U.S. Donor Conceived Council Response to “How Expensive Will Colorado Sperm Be, Come 2025?”, Above the Law, May 8, 2024

May 9, 2024 — In 2022, the state of Colorado passed the “Donor-conceived Persons and Families of Donor-conceived Persons Protection Act” (also referred to as the “Donor Conceived Persons Protection Act” or “DCPPA”). Over the past six months, the Colorado Department of Public Health and Environment (CDPHE) worked with a diverse group of stakeholders to create proposed rules for implementation of DCPPA. The rulemaking process showed there was a need to clarify the meaning of certain terms within DCPPA, including “unknown” and “match.”

Consistent with our commitment to implementing common sense regulations to protect donor conceived people and their families, U.S. Donor Conceived Council worked with a bipartisan group of legislators, including Senate President Steve Fenberg (D), Senator Bob Gardner (R), and Representative Marc Snyder (D), to amend DCPPA in Colorado Senate Bill SB 24-223. The amendment refines definitions and extends implementation by six months to July 1, 2025, which will provide gamete banks, gamete agencies, and fertility clinics additional time to prepare for compliance with the new regulations.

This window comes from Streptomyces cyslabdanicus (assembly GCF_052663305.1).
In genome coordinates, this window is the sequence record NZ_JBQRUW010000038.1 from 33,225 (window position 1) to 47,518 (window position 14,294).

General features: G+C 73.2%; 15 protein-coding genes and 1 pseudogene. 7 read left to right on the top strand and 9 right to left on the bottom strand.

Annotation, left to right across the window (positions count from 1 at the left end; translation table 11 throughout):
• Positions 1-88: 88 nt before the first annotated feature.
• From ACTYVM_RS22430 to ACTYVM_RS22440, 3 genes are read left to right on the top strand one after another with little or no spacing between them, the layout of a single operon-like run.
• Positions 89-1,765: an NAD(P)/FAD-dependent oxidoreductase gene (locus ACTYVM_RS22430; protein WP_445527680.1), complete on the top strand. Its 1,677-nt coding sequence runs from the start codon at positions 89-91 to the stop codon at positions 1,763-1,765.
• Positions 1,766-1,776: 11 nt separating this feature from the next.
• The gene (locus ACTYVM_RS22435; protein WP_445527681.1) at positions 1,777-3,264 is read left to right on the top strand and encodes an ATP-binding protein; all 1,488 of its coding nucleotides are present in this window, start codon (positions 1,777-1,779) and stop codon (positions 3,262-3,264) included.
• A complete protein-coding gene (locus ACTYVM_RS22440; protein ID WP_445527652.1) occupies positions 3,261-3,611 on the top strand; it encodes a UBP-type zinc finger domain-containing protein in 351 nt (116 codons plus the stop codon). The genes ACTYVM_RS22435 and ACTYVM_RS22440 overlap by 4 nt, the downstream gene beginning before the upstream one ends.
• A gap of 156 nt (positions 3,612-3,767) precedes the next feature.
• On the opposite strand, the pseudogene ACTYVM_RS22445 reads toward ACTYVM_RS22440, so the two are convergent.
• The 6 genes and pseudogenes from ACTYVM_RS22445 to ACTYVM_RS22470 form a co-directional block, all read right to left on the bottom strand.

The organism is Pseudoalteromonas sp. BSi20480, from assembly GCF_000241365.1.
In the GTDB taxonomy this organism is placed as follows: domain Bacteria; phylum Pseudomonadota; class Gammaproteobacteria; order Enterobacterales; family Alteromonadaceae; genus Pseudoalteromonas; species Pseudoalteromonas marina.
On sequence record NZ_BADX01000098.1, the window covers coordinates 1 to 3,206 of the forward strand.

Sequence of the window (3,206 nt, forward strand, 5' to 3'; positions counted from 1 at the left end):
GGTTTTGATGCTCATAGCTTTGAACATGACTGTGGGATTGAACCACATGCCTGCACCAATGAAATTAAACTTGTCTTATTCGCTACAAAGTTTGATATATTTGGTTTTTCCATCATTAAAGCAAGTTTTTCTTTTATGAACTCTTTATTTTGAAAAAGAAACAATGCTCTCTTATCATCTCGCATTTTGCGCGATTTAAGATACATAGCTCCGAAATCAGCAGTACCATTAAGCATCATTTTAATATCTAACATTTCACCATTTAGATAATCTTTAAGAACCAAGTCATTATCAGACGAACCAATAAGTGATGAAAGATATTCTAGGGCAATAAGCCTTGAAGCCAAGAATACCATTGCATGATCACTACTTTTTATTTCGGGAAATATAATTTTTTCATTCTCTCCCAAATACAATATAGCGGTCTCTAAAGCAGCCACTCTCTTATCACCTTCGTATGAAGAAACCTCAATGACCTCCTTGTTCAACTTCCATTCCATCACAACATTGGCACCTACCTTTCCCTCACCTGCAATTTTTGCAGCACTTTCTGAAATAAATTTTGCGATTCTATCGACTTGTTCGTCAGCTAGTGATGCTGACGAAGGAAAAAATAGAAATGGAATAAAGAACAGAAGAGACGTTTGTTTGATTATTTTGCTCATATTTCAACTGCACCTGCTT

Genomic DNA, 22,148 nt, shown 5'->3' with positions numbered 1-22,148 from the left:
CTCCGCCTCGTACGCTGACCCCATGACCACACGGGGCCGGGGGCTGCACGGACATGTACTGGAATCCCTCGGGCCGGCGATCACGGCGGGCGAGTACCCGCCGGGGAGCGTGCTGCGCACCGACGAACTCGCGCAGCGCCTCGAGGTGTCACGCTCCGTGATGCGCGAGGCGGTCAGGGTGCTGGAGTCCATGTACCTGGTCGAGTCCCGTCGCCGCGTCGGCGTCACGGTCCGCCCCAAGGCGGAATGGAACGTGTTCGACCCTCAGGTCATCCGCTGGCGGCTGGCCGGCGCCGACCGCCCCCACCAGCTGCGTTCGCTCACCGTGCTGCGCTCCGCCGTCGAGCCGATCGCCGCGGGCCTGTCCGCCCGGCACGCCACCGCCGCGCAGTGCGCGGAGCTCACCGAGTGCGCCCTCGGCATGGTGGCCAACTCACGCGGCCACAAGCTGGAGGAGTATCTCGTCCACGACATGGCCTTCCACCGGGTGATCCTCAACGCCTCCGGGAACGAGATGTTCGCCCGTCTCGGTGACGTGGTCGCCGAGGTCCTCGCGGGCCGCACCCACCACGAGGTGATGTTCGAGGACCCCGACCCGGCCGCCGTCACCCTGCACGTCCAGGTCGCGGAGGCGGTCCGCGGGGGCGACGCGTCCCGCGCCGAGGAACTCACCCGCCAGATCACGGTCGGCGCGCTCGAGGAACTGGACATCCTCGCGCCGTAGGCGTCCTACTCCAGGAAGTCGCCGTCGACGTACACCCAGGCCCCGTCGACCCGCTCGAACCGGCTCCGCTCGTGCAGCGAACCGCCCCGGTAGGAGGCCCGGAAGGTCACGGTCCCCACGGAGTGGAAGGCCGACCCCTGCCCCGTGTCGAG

On May 8, 2024, SB 24-223 passed both chambers of the Colorado General Assembly and now awaits Governor Jared Polis’s signature. In an article published the same day, assisted reproduction technology attorney Ellen Trachman criticized portions of CDPHE’s draft rules. But as discussed below, these criticisms lack merit.

Response to “An Extreme Jump in Costs?” 

The article references a March 2024 report from CDPHE in which the agency provides “as an example” the price of sperm according to California Cryobank’s website, as follows: “[A]nonymous donor sperm costs $1,195. Sperm with donor identity disclosure costs $2,195. Sperm that will only be provided to 2-10 families costs $35,000.” 

CDPHE acknowledges that the “price estimates were retrieved from [California Cryobank’s] website before Colorado regulations went into effect and are intended only to provide a sense of potential price increases.” Using this singular point of data not only amounts to inadequate research but also erroneously suggests there will be significantly increased cost as the result of DCPPA.

Additional research shows that California Cryobank’s prices are far from industry standard. Cryobank America has a 25 family limit and charges $800 per vial for their Open ID donors. Similarly, Seattle Sperm Bank has a 25 family limit nationwide and charges $1,195 per vial for open identity donors. The Sperm Bank of California has a 10 family limit and charges $2,300 for their Identity-Release® Program donors.